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Cyberattackers can exploit Pentium self-defense

Cyberattackers can exploit Pentium self-defense
Cyberattackers can exploit Pentium self-defense 

By Michael Arnone
Apr. 7, 2006 

VANCOUVER, British Columbia - Your computer could hand itself over to
cyberattackers when it's trying to cool off.

That warning galvanized the information technology security experts
gathered this week at the CanSecWest/core06 conference here.

Computers with Intel Pentium processors can be hijacked through a
built-in mode designed to protect the processor's motherboard, said
Lo=EFc Duflot, a security engineer and researcher for the scientific
division of France's Central Directorate for Information Systems

"Unused, legacy or routinely used functionalities can be used to
circumvent operating system security functions," Duflot said.

The vulnerability affects every computer that runs on x86
architecture, including the millions that the U.S. government and
industry use, said Dragos Ruiu, the conference's organizer. He is a
Canadian computer security consultant for businesses, governments and
the U.S. military.

Pentium computers usually run in Protected Mode, the 32-bit
environment where the operating system and applications reside, Duflot
said. But when conditions that could threaten the motherboard occur,
such as the processor getting too hot, the computer interrupts
Protected Mode and freezes and stores its activity.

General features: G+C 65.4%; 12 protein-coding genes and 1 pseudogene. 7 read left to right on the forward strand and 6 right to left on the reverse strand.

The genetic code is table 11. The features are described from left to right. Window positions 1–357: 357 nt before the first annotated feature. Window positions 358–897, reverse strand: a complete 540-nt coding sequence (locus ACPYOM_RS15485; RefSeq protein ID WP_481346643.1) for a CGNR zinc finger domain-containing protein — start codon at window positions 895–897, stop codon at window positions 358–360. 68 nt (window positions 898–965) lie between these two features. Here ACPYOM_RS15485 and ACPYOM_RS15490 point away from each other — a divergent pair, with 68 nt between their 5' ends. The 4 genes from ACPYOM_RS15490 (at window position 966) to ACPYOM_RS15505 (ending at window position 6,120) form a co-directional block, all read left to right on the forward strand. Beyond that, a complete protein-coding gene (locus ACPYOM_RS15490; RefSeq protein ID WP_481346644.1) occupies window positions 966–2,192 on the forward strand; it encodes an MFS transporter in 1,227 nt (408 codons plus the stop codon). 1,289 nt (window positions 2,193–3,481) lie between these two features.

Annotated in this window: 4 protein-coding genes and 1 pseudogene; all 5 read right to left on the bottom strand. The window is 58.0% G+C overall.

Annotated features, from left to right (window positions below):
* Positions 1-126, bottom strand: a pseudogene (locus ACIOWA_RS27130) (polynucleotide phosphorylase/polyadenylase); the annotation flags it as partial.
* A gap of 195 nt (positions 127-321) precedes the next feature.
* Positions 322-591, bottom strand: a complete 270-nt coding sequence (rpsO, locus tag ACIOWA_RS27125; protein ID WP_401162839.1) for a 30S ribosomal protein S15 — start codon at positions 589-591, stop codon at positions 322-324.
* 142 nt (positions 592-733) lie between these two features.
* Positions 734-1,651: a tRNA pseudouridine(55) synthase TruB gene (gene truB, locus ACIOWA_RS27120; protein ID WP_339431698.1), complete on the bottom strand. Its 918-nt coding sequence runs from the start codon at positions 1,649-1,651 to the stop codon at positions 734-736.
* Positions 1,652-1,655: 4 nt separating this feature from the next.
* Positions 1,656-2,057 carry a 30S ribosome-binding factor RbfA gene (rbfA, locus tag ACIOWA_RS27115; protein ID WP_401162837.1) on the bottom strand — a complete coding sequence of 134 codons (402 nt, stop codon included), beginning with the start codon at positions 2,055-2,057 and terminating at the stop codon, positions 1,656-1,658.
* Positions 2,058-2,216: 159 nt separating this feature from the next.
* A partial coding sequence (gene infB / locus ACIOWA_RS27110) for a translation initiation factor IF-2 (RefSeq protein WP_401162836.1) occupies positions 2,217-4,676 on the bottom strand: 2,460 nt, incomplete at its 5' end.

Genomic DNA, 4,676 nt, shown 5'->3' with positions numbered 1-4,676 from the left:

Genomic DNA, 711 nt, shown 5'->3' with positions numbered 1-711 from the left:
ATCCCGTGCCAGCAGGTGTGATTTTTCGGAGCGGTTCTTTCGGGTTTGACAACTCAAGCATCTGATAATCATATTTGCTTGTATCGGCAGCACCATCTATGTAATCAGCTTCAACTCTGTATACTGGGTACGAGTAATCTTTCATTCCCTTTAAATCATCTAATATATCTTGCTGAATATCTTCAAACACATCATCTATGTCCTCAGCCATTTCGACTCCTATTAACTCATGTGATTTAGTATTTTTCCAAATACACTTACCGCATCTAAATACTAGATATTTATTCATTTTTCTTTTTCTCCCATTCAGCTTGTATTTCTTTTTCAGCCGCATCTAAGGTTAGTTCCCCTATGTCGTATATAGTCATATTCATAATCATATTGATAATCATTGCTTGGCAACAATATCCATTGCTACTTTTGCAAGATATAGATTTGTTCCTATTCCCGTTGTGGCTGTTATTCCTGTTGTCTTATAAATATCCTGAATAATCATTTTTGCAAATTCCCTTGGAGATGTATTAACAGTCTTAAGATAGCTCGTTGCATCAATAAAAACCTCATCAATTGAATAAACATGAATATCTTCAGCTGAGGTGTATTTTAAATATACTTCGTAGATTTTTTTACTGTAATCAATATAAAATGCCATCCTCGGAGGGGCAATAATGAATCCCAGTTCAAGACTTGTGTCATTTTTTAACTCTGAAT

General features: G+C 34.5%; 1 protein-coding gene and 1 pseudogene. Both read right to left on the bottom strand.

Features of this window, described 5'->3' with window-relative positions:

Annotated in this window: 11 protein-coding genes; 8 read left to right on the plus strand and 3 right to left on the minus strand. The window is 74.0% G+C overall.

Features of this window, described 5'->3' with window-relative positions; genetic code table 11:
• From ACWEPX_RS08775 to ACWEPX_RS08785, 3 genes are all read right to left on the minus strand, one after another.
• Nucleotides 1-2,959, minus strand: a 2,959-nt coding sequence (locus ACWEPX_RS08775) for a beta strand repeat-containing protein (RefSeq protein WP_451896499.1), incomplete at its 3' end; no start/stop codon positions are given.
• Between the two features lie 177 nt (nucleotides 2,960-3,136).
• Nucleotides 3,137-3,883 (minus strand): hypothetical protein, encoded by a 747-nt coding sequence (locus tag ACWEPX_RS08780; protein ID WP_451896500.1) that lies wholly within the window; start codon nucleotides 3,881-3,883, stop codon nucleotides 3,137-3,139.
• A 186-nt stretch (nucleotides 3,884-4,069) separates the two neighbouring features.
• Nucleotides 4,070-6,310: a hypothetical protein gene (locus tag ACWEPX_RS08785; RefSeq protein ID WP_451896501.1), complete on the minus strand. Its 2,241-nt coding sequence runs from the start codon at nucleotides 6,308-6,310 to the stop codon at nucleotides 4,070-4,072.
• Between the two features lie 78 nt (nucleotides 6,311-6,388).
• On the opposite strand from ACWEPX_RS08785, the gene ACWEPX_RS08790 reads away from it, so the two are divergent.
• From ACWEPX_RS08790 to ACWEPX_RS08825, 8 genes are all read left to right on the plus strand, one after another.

The computer then switches to System Management Mode, a 16-bit
environment that loads code stored in System Management RAM (SMRAM) to
handle the particular emergency, Duflot said. Once the code runs, the
System Management Mode then tells the computer to return to Protected
Mode and normal operations.

Cyberattackers can take over a computer by causing it to interrupt
operations and enter System Management Mode, Duflot said. They can
enter the SMRAM and replace the default software with custom software
that gives them full administrative privileges, he said.

To gain access, all they have to do is close the SMRAM and trigger the
new software, Duflot said.

Such attacks are insidious because they happen out of sight of
security measures at the operating system or application level, Duflot
said. The computer has no way of interrupting the System Management
Mode code and is defenseless against whatever the assailant wants to
do, including keeping the operating system frozen and inaccessible.

Some chipsets map the SMRAM in the same location as video RAM, making
it vulnerable to exploits used on video RAM, Duflot said. Those same
chipsets allow access to SMRAM in Protected Mode if attackers have the
right code to modify the computer's settings, he said.

For the past seven years, CanSecWest has been a conference of, by and
for hard-core code gurus who create the software that businesses and
governments use. More than 300 cybersecurity experts and computer
hackers from 40 countries gathered to swap cutting-edge information,
tips and tricks.

CanSecWest attracts managers of technical groups within companies and
government agencies, Ruiu said. It also attracts hackers who come to
learn new techniques to exploit computer networks.

The conference presents the latest in what helpful and malicious
hackers are doing, said Eric Byres, a member of the research faculty
at the British Columbia Institute of Technology.

"What's shown here will be on the Web next year and script kiddie
material in three," Byres said.

LayerOne 2006 : Pasadena Hilton : Pasadena, CA
Infomation Security and Technology Conference 

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